From the mid-fifties to the late nineteen sixties, the population of Thurso trebled to almost ten thousand with around 1,700 new houses being built. Everything was happening quickly. Change was seen as a “good thing”. After the apocalypse of World War Two no-one was in a state of mind to ask too many questions. Many people were just glad to be alive. The coming of Dounreay was seen as an economic blessing, that if it had not come to the Far North then Caithness would have experienced mass emigration, poverty and decay. So ran the contemporary media narrative. This was the new “Atomic Age” of science and progress, the time of the white-hot heat of the technological revolution. If you did not support this you were seen as a relic of the past and that was officially construed as a “bad thing”, as was the culture and history of Caithness which was considered a hindrance to the future and subsequently redacted from the record.
Plague ghosts haunting an atomic housing estate in Thurso is one thing. The plague ghosts of corruption and cynicism infecting the fragile institutions of democracy is another. The Scottish Parliament was supposed to herald in a new way of behaving in political debate but too often we have seen the antics of many of the MSP’s demonstrating that they have been infected by the corruption of Westminster, although, thankfully, not to the extent displayed by the braying hostility emanating from the Conservative Commons benches to all things Scottish. If we let the simile of the plague, or the “pest” as it was known in Scotland, run on then it is interesting to note that during the early months of 1349, Scottish soldiers who were fighting the English all along the Scottish border, “praised God” that many of the English soldiers were succumbing to a new and terrifying affliction. According to Karen Jellings in her book “Scotland’s Black Death” (Tempus, 2003),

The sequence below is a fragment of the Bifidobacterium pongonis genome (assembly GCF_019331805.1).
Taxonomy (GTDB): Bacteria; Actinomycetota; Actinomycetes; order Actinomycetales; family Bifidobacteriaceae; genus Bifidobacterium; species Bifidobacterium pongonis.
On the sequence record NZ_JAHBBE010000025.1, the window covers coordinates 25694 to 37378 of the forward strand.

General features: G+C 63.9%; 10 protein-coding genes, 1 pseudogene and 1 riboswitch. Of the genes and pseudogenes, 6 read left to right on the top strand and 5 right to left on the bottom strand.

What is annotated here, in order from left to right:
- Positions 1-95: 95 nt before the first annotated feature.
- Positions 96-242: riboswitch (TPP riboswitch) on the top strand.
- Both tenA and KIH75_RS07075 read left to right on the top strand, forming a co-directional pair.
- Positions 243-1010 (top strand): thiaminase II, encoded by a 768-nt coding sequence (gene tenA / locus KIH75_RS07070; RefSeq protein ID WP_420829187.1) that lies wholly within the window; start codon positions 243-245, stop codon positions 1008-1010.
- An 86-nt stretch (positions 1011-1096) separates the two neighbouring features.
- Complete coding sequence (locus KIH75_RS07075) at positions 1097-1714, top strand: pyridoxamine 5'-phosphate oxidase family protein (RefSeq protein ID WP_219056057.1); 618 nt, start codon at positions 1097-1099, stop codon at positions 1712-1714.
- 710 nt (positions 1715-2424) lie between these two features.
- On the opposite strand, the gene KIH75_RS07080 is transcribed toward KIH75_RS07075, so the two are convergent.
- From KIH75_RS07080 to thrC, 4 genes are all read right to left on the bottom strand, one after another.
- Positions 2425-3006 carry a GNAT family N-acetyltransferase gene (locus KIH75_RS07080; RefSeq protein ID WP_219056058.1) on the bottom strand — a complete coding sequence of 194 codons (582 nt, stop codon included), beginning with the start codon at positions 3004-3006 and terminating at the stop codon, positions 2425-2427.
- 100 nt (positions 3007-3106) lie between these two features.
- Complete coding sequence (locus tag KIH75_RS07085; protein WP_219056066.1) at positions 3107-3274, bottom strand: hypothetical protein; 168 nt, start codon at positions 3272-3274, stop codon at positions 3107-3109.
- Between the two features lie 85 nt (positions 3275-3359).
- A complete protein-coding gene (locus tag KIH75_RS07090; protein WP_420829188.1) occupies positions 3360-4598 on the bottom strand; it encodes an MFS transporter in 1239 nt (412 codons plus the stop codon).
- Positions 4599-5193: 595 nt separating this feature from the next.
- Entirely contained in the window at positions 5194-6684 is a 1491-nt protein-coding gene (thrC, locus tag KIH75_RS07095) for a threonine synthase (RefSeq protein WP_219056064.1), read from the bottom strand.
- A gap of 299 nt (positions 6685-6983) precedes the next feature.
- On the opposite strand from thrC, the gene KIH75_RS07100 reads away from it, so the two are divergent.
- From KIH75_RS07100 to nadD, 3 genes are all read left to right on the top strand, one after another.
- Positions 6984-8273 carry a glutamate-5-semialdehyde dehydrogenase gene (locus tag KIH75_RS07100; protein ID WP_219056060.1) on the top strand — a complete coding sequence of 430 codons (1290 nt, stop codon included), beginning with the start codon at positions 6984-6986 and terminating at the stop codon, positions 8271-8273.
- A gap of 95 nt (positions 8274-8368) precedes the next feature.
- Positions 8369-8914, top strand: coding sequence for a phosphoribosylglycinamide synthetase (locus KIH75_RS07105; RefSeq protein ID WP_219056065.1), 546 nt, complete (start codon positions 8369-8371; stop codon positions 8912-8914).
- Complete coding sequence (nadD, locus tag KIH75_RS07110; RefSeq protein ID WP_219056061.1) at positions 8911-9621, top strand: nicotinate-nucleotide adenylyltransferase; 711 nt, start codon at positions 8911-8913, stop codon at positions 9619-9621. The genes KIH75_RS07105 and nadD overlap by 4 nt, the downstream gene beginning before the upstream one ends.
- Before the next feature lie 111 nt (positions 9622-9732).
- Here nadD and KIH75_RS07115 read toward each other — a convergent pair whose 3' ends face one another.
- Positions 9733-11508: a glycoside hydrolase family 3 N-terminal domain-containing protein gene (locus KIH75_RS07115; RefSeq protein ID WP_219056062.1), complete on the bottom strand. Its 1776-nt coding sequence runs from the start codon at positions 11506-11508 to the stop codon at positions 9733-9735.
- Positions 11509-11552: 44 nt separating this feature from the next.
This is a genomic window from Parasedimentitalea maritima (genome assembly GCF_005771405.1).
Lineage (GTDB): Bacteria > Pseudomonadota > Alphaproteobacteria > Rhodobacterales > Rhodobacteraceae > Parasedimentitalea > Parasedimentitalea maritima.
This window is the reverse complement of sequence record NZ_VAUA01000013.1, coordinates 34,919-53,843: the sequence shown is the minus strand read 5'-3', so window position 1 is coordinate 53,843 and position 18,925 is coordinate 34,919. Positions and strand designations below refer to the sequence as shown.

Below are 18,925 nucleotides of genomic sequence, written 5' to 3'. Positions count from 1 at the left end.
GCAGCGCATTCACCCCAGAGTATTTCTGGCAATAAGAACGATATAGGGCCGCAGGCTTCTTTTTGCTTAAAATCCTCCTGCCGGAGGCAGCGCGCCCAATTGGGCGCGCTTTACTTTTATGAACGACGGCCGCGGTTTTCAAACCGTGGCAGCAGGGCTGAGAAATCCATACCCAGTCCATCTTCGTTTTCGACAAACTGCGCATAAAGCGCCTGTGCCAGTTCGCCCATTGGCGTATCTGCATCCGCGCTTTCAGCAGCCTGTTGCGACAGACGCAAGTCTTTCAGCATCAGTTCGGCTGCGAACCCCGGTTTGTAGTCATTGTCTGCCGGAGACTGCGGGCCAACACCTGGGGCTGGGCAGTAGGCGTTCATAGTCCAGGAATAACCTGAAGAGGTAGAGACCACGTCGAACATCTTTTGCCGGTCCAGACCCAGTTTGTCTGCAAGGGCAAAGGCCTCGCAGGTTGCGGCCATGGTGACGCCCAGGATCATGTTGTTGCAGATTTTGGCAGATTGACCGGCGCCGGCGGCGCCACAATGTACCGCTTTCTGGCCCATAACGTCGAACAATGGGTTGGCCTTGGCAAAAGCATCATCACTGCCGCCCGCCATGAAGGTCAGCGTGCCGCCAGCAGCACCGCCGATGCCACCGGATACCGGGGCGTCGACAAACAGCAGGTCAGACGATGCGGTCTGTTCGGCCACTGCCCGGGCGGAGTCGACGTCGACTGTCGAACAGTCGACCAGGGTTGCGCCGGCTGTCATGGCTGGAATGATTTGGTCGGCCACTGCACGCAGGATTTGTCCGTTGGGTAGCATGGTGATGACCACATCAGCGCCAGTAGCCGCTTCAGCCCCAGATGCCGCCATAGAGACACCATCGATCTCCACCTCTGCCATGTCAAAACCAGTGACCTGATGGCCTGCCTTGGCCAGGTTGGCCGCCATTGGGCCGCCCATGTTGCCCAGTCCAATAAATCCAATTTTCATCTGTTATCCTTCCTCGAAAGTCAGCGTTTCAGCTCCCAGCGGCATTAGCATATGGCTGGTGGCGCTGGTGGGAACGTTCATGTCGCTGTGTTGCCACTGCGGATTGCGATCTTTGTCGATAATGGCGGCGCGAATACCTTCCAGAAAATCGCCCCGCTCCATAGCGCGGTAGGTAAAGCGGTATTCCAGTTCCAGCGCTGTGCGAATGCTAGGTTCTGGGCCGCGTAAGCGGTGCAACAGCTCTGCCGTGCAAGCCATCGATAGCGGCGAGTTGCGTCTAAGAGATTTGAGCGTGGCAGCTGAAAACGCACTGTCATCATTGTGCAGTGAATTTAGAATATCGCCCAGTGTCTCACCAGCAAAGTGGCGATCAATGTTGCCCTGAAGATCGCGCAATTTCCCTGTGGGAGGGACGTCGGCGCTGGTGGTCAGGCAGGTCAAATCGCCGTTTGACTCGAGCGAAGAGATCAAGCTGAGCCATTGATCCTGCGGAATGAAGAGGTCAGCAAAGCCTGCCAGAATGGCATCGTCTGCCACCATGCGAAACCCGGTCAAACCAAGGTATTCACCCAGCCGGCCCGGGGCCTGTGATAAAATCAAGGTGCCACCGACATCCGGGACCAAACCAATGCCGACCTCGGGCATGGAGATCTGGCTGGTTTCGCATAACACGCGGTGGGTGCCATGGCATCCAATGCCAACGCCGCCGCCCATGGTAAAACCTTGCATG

“Within months, however, Scots themselves began to fall victim to what they had described as “the foul death of the English.” No aspect of life went untouched by this virulent disease.”
Beyond the physical devastation caused, Karen Jillings also describes the social impact of the plague—cynicism towards the Church and the abandonment of serfdom—that was integral to the development of the country. Between 1350 and 1362 a quarter of Scotland’s population perished from “the pest”. If we look at the effects of corruption on current public attitudes to politics and institutions we can see a similar cynicism at work, which in its own civic way is having an equally destructive impact on our public life as the plague, or the pest, had on human life in the past.